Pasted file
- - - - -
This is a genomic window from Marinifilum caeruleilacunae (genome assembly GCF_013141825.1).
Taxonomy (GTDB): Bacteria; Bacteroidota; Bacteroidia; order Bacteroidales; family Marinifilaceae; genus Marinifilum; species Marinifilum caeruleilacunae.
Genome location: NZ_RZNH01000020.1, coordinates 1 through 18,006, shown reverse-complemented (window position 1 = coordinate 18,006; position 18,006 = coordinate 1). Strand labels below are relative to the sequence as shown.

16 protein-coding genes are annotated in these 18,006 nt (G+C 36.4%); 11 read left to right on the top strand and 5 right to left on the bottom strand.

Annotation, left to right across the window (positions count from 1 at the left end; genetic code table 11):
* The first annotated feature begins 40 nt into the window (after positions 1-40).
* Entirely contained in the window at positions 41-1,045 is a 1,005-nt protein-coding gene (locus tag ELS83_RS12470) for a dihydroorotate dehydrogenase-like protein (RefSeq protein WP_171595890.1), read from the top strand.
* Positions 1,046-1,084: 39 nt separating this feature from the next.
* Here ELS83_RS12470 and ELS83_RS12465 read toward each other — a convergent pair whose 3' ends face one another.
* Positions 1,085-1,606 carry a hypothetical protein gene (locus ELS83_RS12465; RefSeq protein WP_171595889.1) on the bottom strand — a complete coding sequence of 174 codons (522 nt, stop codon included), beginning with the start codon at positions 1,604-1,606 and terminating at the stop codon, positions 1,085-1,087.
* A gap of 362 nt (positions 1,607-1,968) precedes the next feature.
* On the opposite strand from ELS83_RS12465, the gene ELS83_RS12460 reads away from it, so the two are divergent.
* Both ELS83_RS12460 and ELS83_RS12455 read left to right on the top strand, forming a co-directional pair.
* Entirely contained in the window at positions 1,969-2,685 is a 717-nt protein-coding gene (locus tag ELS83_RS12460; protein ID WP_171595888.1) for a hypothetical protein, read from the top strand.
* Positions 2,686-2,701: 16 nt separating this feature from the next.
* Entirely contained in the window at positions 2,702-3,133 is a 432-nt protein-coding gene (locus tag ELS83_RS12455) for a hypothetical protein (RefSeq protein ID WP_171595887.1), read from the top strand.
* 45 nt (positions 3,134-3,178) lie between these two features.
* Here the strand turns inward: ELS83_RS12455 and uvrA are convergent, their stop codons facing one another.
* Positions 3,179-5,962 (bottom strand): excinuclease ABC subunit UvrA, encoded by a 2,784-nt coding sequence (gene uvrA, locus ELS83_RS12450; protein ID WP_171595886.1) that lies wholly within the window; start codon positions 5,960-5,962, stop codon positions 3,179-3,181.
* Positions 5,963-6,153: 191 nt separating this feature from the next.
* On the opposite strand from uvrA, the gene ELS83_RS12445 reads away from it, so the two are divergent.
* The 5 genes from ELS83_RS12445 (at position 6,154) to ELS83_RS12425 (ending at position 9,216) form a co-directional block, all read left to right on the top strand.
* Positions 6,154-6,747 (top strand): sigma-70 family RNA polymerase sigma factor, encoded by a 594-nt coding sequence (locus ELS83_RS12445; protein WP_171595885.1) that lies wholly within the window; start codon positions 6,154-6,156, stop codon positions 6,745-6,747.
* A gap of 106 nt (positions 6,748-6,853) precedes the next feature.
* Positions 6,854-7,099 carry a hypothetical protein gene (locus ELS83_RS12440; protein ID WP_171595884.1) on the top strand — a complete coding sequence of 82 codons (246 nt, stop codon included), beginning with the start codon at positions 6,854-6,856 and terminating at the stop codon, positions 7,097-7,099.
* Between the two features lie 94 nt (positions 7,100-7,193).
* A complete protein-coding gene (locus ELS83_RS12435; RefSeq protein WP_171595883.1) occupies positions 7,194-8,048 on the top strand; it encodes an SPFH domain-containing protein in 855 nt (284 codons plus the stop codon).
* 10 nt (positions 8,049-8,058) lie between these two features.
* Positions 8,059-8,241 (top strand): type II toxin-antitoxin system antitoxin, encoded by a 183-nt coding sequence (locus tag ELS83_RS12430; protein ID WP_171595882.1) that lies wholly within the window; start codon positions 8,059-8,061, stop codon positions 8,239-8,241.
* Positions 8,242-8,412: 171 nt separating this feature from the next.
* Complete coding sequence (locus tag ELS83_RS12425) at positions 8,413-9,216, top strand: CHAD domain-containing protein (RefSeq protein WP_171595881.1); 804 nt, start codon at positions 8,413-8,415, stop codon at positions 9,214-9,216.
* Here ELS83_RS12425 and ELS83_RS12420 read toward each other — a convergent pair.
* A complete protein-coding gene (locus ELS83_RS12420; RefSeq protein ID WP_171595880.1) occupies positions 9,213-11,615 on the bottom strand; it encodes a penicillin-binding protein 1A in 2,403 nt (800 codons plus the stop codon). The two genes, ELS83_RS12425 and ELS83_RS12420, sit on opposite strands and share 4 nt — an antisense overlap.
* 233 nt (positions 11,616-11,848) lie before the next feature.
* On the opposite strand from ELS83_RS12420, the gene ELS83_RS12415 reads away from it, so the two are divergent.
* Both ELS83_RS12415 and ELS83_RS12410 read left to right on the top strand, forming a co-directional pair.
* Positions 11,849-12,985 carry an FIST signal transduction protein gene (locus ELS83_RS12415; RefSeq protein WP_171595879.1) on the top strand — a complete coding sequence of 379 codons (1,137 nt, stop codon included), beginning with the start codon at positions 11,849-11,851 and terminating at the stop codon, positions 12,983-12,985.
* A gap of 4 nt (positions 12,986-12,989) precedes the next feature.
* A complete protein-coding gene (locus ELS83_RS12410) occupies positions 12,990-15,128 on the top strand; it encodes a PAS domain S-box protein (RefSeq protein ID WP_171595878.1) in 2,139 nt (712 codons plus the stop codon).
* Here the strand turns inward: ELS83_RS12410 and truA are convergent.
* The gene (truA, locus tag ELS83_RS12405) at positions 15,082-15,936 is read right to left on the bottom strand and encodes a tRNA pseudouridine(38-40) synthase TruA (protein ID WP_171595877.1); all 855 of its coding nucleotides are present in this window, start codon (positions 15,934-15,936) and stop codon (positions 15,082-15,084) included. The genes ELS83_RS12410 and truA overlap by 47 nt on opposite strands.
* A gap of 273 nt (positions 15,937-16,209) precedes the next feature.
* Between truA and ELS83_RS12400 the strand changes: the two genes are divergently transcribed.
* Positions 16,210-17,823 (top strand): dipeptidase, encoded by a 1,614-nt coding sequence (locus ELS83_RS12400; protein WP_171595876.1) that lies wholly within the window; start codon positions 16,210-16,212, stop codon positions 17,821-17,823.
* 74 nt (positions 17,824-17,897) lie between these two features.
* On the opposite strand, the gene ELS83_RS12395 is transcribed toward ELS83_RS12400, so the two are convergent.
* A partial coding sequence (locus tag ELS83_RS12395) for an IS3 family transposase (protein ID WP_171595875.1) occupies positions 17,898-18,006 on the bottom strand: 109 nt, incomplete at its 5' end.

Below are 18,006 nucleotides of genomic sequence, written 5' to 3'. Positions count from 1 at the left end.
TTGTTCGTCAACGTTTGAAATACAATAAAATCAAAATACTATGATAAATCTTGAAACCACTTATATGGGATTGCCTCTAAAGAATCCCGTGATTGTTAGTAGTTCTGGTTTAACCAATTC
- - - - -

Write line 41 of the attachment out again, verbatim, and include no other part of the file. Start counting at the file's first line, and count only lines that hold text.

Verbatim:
* The gene (truA, locus tag ELS83_RS12405) at positions 15,082-15,936 is read right to left on the bottom strand and encodes a tRNA pseudouridine(38-40) synthase TruA (protein ID WP_171595877.1); all 855 of its coding nucleotides are present in this window, start codon (positions 15,934-15,936) and stop codon (positions 15,082-15,084) included. The genes ELS83_RS12410 and truA overlap by 47 nt on opposite strands.